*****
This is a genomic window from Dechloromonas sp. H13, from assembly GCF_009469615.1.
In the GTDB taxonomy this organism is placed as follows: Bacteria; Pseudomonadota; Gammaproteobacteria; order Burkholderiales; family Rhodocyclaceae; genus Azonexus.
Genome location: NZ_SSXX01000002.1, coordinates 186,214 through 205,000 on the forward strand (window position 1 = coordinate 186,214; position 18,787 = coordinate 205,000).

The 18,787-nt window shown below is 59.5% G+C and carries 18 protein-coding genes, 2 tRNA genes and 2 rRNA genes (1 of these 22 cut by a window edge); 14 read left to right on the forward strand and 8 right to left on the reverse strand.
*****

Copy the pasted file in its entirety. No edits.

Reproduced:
This is a genomic window from Dechloromonas sp. H13, from assembly GCF_009469615.1.
In the GTDB taxonomy this organism is placed as follows: Bacteria; Pseudomonadota; Gammaproteobacteria; order Burkholderiales; family Rhodocyclaceae; genus Azonexus.
Genome location: NZ_SSXX01000002.1, coordinates 186,214 through 205,000 on the forward strand (window position 1 = coordinate 186,214; position 18,787 = coordinate 205,000).

The 18,787-nt window shown below is 59.5% G+C and carries 18 protein-coding genes, 2 tRNA genes and 2 rRNA genes (1 of these 22 cut by a window edge); 14 read left to right on the forward strand and 8 right to left on the reverse strand.